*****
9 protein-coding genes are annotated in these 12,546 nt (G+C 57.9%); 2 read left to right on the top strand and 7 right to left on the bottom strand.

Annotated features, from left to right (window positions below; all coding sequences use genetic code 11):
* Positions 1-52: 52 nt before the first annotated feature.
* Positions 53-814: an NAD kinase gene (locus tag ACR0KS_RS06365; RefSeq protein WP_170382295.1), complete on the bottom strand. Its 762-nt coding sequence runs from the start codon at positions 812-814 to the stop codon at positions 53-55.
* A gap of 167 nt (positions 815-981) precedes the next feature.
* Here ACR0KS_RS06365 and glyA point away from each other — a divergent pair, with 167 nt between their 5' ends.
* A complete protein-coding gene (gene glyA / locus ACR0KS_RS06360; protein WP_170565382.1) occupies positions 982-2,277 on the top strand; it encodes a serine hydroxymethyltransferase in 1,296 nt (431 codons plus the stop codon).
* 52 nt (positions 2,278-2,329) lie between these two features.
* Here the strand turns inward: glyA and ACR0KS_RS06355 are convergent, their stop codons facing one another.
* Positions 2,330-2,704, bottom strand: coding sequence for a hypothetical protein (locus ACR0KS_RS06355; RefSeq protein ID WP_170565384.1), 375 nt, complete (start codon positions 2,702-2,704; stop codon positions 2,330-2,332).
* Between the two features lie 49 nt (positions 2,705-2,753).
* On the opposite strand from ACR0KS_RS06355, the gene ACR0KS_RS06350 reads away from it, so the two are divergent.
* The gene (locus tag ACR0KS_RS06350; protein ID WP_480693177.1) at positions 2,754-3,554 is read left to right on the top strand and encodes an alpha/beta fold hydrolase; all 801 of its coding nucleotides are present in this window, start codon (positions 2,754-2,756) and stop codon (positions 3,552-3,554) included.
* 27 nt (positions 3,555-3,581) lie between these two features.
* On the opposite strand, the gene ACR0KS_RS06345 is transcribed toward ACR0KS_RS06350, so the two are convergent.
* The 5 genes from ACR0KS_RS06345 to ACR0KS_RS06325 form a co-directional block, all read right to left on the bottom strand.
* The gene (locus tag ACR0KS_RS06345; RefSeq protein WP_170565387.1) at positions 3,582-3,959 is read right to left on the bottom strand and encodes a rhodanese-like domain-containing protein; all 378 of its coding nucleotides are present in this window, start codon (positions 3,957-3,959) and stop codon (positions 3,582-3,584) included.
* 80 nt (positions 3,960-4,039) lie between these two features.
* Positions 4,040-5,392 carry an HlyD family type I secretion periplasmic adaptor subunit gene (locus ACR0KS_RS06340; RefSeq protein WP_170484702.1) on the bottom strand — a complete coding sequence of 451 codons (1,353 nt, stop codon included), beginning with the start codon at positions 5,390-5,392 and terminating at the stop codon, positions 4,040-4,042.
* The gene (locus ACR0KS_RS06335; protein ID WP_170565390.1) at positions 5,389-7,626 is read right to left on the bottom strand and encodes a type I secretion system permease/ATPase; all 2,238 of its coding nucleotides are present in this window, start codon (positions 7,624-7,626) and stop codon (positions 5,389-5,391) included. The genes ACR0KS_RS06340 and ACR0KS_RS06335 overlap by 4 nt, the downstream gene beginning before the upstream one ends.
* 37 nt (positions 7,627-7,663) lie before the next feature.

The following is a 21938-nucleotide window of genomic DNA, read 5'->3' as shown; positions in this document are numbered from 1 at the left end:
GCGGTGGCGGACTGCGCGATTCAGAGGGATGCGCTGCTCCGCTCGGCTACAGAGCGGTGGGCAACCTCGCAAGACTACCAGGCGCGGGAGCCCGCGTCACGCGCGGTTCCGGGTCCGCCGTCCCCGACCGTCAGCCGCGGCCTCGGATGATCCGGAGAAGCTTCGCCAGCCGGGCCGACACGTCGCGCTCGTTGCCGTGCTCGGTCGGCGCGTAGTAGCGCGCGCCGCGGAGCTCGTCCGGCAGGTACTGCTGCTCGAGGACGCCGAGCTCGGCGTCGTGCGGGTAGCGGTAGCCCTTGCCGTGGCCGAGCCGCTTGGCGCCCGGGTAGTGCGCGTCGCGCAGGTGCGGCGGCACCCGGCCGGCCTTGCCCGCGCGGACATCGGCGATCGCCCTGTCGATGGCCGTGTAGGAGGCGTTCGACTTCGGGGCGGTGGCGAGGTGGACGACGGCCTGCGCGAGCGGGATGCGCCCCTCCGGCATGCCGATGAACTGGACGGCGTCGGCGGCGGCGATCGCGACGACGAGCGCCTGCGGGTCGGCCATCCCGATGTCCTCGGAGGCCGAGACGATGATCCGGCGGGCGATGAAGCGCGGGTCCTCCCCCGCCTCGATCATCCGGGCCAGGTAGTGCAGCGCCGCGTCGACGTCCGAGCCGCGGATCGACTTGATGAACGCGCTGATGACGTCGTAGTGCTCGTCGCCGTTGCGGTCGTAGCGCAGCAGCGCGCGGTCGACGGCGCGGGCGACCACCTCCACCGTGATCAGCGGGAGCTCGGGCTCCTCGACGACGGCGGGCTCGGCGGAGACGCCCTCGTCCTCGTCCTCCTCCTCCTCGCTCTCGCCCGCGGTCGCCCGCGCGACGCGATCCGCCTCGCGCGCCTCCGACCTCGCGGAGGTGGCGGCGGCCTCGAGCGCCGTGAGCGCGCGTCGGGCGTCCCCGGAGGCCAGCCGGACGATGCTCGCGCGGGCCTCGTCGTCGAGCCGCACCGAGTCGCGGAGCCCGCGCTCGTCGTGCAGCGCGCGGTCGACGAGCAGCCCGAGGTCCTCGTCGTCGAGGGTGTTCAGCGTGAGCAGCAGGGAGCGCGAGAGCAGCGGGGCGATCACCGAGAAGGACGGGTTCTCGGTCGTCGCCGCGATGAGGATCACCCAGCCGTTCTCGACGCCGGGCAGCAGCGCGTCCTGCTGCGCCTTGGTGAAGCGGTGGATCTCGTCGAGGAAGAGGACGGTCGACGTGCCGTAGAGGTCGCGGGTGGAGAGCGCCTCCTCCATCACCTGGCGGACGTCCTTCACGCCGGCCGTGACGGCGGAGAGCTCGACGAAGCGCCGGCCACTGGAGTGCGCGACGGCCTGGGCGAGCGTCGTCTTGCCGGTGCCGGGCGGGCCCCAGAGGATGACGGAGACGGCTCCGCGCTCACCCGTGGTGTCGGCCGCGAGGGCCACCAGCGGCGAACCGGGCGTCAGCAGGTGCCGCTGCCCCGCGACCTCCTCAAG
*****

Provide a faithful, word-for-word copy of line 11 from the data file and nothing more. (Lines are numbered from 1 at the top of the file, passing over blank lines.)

* Between the two features lie 49 nt (positions 2,705-2,753).